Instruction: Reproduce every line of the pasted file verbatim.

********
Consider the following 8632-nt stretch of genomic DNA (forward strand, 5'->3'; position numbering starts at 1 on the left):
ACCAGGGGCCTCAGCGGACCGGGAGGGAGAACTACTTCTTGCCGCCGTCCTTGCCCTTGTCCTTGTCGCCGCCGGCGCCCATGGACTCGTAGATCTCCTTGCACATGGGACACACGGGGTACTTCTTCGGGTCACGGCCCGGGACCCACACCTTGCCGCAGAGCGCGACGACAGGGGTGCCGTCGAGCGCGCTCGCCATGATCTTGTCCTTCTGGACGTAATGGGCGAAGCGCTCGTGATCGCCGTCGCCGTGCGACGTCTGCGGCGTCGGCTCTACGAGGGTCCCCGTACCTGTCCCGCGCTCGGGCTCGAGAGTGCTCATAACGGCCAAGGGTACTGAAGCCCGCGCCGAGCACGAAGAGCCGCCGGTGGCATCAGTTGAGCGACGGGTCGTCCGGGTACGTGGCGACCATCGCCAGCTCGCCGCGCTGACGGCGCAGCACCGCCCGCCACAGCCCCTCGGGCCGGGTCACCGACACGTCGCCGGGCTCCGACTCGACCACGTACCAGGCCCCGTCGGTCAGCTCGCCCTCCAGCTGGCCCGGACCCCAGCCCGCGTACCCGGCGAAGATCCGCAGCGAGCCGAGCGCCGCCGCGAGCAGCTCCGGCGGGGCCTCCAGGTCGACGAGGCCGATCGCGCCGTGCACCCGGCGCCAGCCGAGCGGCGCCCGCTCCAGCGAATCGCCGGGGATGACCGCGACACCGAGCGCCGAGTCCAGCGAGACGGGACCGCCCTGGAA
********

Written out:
Consider the following 8632-nt stretch of genomic DNA (forward strand, 5'->3'; position numbering starts at 1 on the left):
ACCAGGGGCCTCAGCGGACCGGGAGGGAGAACTACTTCTTGCCGCCGTCCTTGCCCTTGTCCTTGTCGCCGCCGGCGCCCATGGACTCGTAGATCTCCTTGCACATGGGACACACGGGGTACTTCTTCGGGTCACGGCCCGGGACCCACACCTTGCCGCAGAGCGCGACGACAGGGGTGCCGTCGAGCGCGCTCGCCATGATCTTGTCCTTCTGGACGTAATGGGCGAAGCGCTCGTGATCGCCGTCGCCGTGCGACGTCTGCGGCGTCGGCTCTACGAGGGTCCCCGTACCTGTCCCGCGCTCGGGCTCGAGAGTGCTCATAACGGCCAAGGGTACTGAAGCCCGCGCCGAGCACGAAGAGCCGCCGGTGGCATCAGTTGAGCGACGGGTCGTCCGGGTACGTGGCGACCATCGCCAGCTCGCCGCGCTGACGGCGCAGCACCGCCCGCCACAGCCCCTCGGGCCGGGTCACCGACACGTCGCCGGGCTCCGACTCGACCACGTACCAGGCCCCGTCGGTCAGCTCGCCCTCCAGCTGGCCCGGACCCCAGCCCGCGTACCCGGCGAAGATCCGCAGCGAGCCGAGCGCCGCCGCGAGCAGCTCCGGCGGGGCCTCCAGGTCGACGAGGCCGATCGCGCCGTGCACCCGGCGCCAGCCGAGCGGCGCCCGCTCCAGCGAATCGCCGGGGATGACCGCGACACCGAGCGCCGAGTCCAGCGAGACGGGACCGCCCTGGAA